Aliens: Fireteam Elite wants to be the video game version of Aliens, and it partially delivers

Aliens: Fireteam Elite
(Image credit: Cold Iron Studios)

I dare you to get through an Aliens: Fireteam Elite session without yelling "Game over, man. Game over!" The sometimes-punishing cycle of play means you'll get a lot of game over screens, and the temptation to celebrate each in the late Bill Paxton's surfer drawl is far too strong to resist.

Aliens: Fireteam Elite heavily references Aliens from '86 throughout: from the hoo-rah design of the Colonial Marine characters, to the arsenal of sci-fi weaponry, to the music that swells as swarms of xenomorphs skitter across the ceiling. You just feel like you're stepping into the boots of Paxton's Private Hudson before you face off against what seems like an insurmountable threat. 

And I do have several moments that feel like "game over, man" during my Aliens: Fireteam Elite hands-on preview, as I fail several attempts at one of the later missions even on 'Standard' difficulty. Whether I was playing with GamesRadar's very own Sam Loveridge and Leon Hurley, or with the AI bots that can fill in your three-man squad, the xenomorphs dole out an ass-whooping. A different enemy type in the second campaign makes it even harder – and that's all without applying any of Aliens: Fireteam Elite's many Challenge Cards that add a new layer of chaos to gameplay.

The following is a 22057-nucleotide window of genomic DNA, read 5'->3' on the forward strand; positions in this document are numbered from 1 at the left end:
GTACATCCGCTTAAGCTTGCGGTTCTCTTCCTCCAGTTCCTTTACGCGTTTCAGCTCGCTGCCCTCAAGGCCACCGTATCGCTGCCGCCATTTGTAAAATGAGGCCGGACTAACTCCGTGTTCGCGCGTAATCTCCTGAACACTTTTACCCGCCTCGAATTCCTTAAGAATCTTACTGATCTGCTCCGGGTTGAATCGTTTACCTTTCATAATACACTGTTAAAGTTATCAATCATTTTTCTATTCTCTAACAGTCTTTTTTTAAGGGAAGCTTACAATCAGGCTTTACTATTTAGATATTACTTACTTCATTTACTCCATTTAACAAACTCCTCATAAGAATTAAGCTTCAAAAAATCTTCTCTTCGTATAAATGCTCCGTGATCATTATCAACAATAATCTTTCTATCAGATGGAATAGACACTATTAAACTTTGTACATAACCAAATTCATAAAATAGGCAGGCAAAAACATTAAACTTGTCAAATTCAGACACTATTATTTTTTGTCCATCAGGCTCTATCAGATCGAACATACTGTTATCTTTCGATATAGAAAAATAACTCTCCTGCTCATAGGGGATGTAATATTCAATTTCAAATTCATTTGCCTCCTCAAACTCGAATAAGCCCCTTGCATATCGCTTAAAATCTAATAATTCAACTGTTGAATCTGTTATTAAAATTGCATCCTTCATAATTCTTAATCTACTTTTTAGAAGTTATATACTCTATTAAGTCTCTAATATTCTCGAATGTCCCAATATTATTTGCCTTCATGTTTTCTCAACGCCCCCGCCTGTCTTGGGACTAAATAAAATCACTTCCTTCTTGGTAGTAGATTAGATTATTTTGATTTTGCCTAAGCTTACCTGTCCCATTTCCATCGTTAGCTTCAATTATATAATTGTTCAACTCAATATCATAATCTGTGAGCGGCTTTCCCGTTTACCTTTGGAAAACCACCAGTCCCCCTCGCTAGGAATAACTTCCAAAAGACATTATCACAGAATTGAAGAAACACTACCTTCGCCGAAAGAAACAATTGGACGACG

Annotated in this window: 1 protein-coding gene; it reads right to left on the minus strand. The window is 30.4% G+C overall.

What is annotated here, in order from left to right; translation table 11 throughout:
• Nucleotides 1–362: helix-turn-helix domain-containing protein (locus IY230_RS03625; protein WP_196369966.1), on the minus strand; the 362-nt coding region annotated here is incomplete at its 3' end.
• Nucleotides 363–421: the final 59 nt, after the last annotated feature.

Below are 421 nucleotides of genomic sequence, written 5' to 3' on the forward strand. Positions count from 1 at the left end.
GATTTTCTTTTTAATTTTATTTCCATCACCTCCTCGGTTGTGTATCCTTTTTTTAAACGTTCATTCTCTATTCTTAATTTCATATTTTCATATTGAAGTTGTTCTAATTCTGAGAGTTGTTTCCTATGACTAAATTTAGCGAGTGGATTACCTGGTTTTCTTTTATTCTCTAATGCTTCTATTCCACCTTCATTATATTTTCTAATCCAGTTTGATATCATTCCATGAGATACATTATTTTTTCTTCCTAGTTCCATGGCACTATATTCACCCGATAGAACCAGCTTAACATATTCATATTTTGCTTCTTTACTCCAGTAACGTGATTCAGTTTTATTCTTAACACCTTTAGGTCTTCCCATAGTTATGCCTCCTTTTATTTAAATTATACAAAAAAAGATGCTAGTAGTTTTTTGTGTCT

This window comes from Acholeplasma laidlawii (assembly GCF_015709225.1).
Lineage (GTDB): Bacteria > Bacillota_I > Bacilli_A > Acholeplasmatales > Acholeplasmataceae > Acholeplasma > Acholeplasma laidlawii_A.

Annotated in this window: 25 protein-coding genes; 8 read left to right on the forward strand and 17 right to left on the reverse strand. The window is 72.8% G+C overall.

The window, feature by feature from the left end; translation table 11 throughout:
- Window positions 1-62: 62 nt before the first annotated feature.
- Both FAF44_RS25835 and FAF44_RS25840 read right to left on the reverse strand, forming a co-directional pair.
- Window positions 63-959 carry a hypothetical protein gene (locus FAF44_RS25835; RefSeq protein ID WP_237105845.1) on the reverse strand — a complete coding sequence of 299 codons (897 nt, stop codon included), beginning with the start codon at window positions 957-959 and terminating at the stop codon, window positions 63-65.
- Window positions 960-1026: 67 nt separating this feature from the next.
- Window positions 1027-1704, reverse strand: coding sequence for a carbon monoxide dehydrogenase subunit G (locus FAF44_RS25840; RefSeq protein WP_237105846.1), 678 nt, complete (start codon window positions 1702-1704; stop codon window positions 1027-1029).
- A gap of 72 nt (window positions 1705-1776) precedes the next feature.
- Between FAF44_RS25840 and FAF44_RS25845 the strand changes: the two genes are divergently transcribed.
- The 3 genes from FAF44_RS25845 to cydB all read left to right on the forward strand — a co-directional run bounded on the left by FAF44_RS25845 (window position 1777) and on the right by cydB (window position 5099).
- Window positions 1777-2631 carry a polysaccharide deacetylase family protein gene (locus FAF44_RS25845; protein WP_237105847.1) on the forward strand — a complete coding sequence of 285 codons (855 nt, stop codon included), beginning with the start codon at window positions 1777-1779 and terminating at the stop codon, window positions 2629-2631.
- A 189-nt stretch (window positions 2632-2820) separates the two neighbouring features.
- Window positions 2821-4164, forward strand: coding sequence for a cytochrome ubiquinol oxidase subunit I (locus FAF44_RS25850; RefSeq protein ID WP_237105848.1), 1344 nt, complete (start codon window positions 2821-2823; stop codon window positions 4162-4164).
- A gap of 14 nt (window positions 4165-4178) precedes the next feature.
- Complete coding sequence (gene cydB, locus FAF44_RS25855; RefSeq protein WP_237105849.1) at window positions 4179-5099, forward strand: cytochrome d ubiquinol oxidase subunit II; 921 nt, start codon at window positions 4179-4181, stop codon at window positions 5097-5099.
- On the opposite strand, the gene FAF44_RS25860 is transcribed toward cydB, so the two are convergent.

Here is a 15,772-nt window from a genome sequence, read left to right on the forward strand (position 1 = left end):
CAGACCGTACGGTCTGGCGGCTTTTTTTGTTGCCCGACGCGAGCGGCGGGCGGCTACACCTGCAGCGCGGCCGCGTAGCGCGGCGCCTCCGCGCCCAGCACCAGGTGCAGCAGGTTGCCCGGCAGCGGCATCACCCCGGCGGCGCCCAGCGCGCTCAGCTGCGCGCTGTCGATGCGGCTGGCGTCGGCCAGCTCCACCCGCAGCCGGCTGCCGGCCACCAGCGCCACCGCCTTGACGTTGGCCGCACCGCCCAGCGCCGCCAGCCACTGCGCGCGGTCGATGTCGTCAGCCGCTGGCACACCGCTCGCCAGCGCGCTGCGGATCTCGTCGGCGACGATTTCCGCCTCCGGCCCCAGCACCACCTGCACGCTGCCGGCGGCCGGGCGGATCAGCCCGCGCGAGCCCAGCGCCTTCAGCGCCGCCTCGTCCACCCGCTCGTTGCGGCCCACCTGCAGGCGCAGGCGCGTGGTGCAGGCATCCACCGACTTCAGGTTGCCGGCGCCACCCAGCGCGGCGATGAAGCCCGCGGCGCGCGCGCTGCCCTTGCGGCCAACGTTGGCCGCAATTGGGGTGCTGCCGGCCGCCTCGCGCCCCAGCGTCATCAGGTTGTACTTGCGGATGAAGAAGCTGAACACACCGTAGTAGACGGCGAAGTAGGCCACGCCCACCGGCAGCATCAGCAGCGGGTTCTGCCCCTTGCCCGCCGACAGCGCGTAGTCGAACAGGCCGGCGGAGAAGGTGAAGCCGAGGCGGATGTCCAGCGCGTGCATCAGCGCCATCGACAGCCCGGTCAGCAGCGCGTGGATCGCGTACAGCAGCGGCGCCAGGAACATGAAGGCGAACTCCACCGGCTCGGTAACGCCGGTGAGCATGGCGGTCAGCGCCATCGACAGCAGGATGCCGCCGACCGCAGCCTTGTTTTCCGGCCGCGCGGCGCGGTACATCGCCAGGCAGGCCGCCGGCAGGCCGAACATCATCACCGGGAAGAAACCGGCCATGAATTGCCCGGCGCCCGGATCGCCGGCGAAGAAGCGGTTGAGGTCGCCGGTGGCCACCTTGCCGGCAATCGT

Aliens: Fireteam Elite is in much better shape than Aliens: Colonial Marines was when it launched in 2013, and will appeal to both Alien fans and achievement-hunters. You'll struggle through some of it, especially if you're alone, but will benefit greatly from having some friends by your side - not unlike how the Colonial Marines handle the xenos in Aliens. But beyond replaying the same missions over and over again with new modifiers, it's unclear if Aliens: Fireteam Elite will have legs beyond its initial launch on August 24 or if it will be as fleeting as one of the xenomorph drones dropping in to slash my face before running into an air vent. 

An elite fireteam

Aliens: Fireteam Elite

(Image credit: Cold Iron Studios)

Cold Iron Studios' love for the Alien franchise is woven throughout Aliens: Fireteam Elite. The preview build has six missions spread out evenly across two campaigns that both feel so very Alien: the Katanga space station orbiting an oil refinery, and a planet known only as LV895 that has Weyland-Yutani's corporate fingerprints all over it. While the identical hallways of the Katanga space station had me worried Aliens: Fireteam Elite would be too same-y, the massive, drippy caves of LV895 show off the diversity amongst campaigns. I can only hope that the other two campaigns are as different as the first two.